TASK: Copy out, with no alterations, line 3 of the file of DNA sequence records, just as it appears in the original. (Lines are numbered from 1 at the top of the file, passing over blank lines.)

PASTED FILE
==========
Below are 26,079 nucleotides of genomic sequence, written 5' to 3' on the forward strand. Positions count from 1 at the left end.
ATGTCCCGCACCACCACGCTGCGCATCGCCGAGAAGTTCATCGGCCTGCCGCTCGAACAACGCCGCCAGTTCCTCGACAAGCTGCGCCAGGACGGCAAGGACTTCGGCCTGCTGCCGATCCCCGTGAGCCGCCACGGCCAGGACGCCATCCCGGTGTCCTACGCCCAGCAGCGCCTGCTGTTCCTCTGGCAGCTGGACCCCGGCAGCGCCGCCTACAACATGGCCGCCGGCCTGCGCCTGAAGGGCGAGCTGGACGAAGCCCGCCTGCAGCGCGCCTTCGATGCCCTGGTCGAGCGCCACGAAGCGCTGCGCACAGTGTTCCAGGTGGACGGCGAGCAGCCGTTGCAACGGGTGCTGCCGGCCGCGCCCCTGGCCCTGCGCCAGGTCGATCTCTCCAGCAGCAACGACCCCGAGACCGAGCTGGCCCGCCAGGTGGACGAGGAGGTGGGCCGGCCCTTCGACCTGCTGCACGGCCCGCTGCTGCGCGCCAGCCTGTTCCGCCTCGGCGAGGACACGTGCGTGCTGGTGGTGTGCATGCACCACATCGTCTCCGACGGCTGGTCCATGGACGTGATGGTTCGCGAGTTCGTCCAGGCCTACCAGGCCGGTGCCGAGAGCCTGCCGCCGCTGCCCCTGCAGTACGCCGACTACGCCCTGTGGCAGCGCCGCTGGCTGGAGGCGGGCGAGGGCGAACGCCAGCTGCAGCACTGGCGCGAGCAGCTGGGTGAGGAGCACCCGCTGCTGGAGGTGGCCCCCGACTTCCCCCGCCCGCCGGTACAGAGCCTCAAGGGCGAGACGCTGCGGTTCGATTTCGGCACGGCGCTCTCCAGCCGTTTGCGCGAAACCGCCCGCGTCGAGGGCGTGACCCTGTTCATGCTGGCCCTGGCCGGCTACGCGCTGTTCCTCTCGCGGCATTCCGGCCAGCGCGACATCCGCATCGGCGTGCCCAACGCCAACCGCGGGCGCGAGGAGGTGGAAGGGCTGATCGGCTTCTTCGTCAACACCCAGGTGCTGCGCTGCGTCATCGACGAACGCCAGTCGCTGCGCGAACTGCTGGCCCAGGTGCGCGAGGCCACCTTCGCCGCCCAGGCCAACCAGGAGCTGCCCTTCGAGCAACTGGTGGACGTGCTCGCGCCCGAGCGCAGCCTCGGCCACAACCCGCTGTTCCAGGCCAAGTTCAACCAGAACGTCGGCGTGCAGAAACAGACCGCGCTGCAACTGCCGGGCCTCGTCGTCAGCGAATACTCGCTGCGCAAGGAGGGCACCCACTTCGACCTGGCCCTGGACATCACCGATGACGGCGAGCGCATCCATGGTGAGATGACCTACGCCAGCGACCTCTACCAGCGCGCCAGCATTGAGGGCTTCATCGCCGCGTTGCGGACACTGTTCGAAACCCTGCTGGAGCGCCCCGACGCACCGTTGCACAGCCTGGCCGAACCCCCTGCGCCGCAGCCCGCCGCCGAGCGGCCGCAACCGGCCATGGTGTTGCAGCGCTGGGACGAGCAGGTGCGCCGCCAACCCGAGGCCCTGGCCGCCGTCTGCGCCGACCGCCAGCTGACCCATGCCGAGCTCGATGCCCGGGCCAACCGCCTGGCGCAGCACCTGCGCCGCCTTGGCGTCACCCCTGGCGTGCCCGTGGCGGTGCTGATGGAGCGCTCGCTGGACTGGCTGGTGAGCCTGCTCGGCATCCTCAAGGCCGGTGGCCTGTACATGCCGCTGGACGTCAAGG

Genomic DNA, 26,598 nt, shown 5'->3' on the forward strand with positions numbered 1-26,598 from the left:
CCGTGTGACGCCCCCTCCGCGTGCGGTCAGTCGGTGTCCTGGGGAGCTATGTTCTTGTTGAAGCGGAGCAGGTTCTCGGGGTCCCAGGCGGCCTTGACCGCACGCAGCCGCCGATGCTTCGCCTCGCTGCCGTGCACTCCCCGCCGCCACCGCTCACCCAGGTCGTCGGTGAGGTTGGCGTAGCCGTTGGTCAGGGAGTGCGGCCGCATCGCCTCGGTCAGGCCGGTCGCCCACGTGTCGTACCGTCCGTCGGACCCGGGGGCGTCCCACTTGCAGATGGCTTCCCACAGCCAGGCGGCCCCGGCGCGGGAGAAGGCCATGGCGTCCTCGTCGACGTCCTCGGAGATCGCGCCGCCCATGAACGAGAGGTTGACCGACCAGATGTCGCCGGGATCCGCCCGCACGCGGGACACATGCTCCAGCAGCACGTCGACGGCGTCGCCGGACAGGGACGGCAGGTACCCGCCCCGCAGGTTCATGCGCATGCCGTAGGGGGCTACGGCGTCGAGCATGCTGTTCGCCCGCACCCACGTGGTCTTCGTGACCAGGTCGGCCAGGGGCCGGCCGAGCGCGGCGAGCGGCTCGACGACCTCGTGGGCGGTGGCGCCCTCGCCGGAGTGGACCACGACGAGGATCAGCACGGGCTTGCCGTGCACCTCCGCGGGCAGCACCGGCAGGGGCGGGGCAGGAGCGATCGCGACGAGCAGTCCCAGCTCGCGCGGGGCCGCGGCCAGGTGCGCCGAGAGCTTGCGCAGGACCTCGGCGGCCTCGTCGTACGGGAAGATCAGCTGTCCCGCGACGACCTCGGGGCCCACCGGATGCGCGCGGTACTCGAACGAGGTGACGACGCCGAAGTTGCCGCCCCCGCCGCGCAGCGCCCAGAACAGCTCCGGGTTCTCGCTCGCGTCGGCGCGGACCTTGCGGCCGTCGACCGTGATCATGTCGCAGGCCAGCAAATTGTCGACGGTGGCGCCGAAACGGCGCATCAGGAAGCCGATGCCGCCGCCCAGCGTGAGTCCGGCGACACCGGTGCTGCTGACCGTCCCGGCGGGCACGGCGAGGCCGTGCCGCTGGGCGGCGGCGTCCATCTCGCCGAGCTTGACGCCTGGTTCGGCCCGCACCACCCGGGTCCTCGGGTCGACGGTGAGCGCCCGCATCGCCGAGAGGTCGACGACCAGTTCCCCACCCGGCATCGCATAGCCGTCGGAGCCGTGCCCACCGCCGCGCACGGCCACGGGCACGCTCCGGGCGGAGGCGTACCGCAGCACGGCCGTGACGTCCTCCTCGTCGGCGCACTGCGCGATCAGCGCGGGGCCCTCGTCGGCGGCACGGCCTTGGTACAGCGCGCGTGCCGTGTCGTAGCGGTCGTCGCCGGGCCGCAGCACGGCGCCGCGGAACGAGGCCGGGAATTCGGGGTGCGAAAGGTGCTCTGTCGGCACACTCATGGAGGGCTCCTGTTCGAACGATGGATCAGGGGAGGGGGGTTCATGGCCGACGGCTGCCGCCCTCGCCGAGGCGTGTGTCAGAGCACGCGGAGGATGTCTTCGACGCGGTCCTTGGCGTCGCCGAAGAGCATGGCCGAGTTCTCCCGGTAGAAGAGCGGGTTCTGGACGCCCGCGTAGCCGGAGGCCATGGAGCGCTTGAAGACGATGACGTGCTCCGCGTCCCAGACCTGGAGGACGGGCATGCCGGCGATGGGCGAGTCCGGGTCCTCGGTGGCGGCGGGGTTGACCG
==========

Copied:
Genomic DNA, 26,598 nt, shown 5'->3' on the forward strand with positions numbered 1-26,598 from the left: